May 15th – The Wheels Fell Off

Here it is, the middle of May, right when the bulk of the long-distance migrants should be pouring through and where are they? Although resident birds at Ruthven were making themselves heard (and often seen), the woods and edges were devoid of migrants. The early net rounds, usually the most productive, produced only a few birds and, later, we had some rounds that produced NO birds. About all I could do was work on my tan, eat muffins and chocolate cookies (thanks Carol!) and work my way through 6 years of data books to figure out how many birds of which species Faye has banded (quite a few as it turns out).

Matt et al. did the census and although the crew found 49 species only 8 of them were warblers, some represented by a single individual. Have they flown over or are there still lots to go? Only time will tell.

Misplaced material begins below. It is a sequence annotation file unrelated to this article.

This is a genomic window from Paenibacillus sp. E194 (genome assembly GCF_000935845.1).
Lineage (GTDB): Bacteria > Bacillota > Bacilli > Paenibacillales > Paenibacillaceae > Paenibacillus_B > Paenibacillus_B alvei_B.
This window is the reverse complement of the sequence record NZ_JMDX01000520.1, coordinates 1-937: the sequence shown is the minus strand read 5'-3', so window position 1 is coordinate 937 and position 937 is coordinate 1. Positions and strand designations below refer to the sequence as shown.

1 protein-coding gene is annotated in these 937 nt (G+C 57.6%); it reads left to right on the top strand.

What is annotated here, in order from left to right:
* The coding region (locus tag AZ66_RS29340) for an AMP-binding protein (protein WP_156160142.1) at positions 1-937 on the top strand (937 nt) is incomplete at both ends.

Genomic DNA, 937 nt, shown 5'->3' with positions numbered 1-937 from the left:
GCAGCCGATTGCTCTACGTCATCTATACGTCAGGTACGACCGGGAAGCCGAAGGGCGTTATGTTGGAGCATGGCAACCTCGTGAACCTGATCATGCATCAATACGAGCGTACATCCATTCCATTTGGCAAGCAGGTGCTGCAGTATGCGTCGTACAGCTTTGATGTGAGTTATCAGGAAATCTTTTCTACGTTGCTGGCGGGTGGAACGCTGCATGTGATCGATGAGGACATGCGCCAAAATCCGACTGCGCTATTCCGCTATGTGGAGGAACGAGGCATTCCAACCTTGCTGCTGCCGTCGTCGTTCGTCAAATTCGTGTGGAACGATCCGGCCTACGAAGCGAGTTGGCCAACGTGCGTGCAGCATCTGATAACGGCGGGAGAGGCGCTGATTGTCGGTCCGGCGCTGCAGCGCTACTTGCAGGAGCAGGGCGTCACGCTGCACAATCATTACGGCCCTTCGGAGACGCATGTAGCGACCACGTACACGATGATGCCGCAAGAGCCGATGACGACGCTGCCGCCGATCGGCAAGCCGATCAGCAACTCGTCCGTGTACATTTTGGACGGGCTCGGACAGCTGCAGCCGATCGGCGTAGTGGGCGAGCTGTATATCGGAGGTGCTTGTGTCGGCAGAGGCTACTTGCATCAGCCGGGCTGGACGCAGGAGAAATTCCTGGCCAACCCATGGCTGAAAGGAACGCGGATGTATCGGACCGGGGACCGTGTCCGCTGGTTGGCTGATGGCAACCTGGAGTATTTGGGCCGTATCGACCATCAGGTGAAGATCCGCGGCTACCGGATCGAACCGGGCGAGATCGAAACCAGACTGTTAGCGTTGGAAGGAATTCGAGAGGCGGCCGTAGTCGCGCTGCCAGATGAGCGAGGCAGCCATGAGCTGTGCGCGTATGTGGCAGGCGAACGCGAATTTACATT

Banded 14:
1 Blue Jay
1 House Wren
1 Wood Thrush
1 American Robin
2 Yellow Warblers
1 Magnolia Warbler
1 American Redstart
1 Rose-breasted Grosbeak
3 Indigo Buntings
1 Song Sparrow
1 Brown-headed Cowbird

Retrapped 20:
1 Black-capped Chickadee
1 White-breasted Nuthatch
2 House Wrens
1 Gray Catbird
1 Warbling Vireo
1 Blue-winged Warbler
1 Western Palm Warbler
1 Common Yellowthroat
4 Rose-breasted Grosbeaks
3 Chipping Sparrows
1 Baltimore Oriole
1 American Goldfinch

ET’s: 60 spp.

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